Don’t get me wrong I didn’t make a terrible mistake. Heck, we are talking about which investment account is going to help me maximize on taxes. This is a good problem to have, right?
Being wrong with grace
I’ve felt my pride rise up when I realize I’m wrong and someone points it out to me. Pride prevents us from getting better in life. Pride says, “I don’t need help; I can do it myself.” Additionally, pride says, “I’m going to keep doing things my way.”
Pride is ugly.
I simply don’t want it in my life. Sure it rears its ugly head from time to time, but when it does, I do my best to repent, turn away, and instead embrace a growth mindset. When we look at things in the world as a problem waiting to be solved or a puzzle ready to be put together, we are not intimidated by being wrong.
“I have not failed. I’ve just found 10,000 ways that won’t work.” Thomas Edison
Thomas Edison certainly rocked a growth mindset!
Babe Ruth struck out more times than any other player in Major League Baseball (MLB) and look how that turned out for him? I’d say he achieved rockstar status.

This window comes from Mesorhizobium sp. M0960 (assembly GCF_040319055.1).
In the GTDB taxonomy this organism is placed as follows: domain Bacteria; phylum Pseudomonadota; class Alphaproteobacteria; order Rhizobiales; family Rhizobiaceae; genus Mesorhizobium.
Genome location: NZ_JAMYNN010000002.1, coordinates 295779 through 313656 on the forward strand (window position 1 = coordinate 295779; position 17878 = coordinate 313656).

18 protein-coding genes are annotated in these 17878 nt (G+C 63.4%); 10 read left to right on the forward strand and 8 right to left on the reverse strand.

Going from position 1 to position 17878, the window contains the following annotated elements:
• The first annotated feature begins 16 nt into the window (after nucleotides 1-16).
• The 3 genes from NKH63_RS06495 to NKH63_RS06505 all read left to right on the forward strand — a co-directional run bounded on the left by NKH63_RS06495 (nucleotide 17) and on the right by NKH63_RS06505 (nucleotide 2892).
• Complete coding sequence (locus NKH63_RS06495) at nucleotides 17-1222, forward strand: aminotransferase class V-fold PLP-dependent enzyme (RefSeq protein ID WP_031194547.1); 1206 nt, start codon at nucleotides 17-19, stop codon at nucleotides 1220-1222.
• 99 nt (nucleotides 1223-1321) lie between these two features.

So my point is to embrace being wrong. I say take a chance on something you’ve been wanting to do but have held off out of fear or concern about getting it “right”. Look at me, I started a personal finance blog and have been challenged on some things. I’m the better for it.
I knew I wanted to get better at investing so by starting this blog I knew I’d be forced to learn stuff. What better way to be held accountable, eh?
Now that I’m out of debt, I like being optimal with my finances but I’m certainly not perfect. This journey is about getting a little bit better all the time. 🙂
I’ve got a new strategy for the new year which will allow me to optimize on my taxes, invest for my retirement, and cruise on autopilot. Choosing the traditional IRA over the Roth IRA is the optimal choice for me while I’m in this sweet spot. I plan on growing my income so this sweet spot may only be around for a short while.
How about you? What are your strategies for 2019?